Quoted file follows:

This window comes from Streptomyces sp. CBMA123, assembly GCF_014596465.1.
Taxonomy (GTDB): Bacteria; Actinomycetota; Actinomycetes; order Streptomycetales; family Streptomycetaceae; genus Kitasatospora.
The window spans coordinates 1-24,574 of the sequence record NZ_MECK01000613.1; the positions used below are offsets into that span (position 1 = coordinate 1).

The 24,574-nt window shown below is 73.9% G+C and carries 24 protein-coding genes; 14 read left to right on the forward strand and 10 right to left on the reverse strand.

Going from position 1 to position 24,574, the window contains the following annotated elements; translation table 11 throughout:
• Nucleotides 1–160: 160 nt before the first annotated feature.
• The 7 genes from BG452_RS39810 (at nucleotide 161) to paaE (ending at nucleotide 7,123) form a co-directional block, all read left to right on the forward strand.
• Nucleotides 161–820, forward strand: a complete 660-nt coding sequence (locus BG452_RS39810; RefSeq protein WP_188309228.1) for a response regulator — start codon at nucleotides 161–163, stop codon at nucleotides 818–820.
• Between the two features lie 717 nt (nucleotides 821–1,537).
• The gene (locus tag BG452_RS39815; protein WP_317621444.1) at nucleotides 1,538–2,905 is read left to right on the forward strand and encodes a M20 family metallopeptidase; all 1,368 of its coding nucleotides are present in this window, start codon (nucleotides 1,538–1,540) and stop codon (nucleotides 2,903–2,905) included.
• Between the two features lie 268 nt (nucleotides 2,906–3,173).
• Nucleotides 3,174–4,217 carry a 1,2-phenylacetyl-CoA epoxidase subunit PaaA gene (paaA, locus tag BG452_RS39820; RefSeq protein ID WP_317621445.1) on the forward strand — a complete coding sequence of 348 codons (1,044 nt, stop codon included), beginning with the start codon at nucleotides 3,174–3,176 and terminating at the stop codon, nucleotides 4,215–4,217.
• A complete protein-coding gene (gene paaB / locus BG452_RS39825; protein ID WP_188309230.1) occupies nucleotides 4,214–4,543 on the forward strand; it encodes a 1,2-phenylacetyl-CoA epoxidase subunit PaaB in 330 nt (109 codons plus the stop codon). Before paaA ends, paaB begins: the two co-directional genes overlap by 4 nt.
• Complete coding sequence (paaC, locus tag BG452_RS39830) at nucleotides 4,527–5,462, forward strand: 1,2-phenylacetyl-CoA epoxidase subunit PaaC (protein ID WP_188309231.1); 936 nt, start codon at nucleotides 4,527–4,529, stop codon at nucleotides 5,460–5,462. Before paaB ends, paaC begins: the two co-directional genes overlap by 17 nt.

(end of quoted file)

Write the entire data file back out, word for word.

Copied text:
This window comes from Streptomyces sp. CBMA123, assembly GCF_014596465.1.
Taxonomy (GTDB): Bacteria; Actinomycetota; Actinomycetes; order Streptomycetales; family Streptomycetaceae; genus Kitasatospora.
The window spans coordinates 1-24,574 of the sequence record NZ_MECK01000613.1; the positions used below are offsets into that span (position 1 = coordinate 1).

The 24,574-nt window shown below is 73.9% G+C and carries 24 protein-coding genes; 14 read left to right on the forward strand and 10 right to left on the reverse strand.

Going from position 1 to position 24,574, the window contains the following annotated elements; translation table 11 throughout:
• Nucleotides 1–160: 160 nt before the first annotated feature.
• The 7 genes from BG452_RS39810 (at nucleotide 161) to paaE (ending at nucleotide 7,123) form a co-directional block, all read left to right on the forward strand.
• Nucleotides 161–820, forward strand: a complete 660-nt coding sequence (locus BG452_RS39810; RefSeq protein WP_188309228.1) for a response regulator — start codon at nucleotides 161–163, stop codon at nucleotides 818–820.
• Between the two features lie 717 nt (nucleotides 821–1,537).
• The gene (locus tag BG452_RS39815; protein WP_317621444.1) at nucleotides 1,538–2,905 is read left to right on the forward strand and encodes a M20 family metallopeptidase; all 1,368 of its coding nucleotides are present in this window, start codon (nucleotides 1,538–1,540) and stop codon (nucleotides 2,903–2,905) included.
• Between the two features lie 268 nt (nucleotides 2,906–3,173).
• Nucleotides 3,174–4,217 carry a 1,2-phenylacetyl-CoA epoxidase subunit PaaA gene (paaA, locus tag BG452_RS39820; RefSeq protein ID WP_317621445.1) on the forward strand — a complete coding sequence of 348 codons (1,044 nt, stop codon included), beginning with the start codon at nucleotides 3,174–3,176 and terminating at the stop codon, nucleotides 4,215–4,217.
• A complete protein-coding gene (gene paaB / locus BG452_RS39825; protein ID WP_188309230.1) occupies nucleotides 4,214–4,543 on the forward strand; it encodes a 1,2-phenylacetyl-CoA epoxidase subunit PaaB in 330 nt (109 codons plus the stop codon). Before paaA ends, paaB begins: the two co-directional genes overlap by 4 nt.
• Complete coding sequence (paaC, locus tag BG452_RS39830) at nucleotides 4,527–5,462, forward strand: 1,2-phenylacetyl-CoA epoxidase subunit PaaC (protein ID WP_188309231.1); 936 nt, start codon at nucleotides 4,527–4,529, stop codon at nucleotides 5,460–5,462. Before paaB ends, paaC begins: the two co-directional genes overlap by 17 nt.